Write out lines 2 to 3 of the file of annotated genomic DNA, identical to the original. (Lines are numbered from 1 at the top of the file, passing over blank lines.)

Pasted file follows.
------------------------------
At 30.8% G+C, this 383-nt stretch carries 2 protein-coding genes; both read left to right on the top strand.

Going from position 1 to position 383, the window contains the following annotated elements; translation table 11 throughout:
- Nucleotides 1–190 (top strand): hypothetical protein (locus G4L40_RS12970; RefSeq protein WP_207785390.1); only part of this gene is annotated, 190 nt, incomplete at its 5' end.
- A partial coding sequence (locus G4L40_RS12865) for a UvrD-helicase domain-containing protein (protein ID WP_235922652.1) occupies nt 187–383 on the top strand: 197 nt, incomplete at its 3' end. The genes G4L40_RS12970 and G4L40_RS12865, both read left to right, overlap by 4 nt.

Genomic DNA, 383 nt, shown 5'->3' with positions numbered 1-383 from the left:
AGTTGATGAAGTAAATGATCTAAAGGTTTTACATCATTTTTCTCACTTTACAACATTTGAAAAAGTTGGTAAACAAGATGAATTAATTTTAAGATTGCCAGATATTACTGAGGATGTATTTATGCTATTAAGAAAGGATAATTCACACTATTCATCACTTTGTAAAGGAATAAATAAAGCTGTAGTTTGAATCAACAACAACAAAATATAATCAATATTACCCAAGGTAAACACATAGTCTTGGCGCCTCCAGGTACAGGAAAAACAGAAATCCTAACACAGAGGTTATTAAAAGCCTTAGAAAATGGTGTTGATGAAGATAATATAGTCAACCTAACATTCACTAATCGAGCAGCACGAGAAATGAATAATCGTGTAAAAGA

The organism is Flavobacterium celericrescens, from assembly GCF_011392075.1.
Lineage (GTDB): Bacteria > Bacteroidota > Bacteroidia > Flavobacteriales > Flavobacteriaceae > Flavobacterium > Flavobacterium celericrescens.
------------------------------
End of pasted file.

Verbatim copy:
Going from position 1 to position 383, the window contains the following annotated elements; translation table 11 throughout:
- Nucleotides 1–190 (top strand): hypothetical protein (locus G4L40_RS12970; RefSeq protein WP_207785390.1); only part of this gene is annotated, 190 nt, incomplete at its 5' end.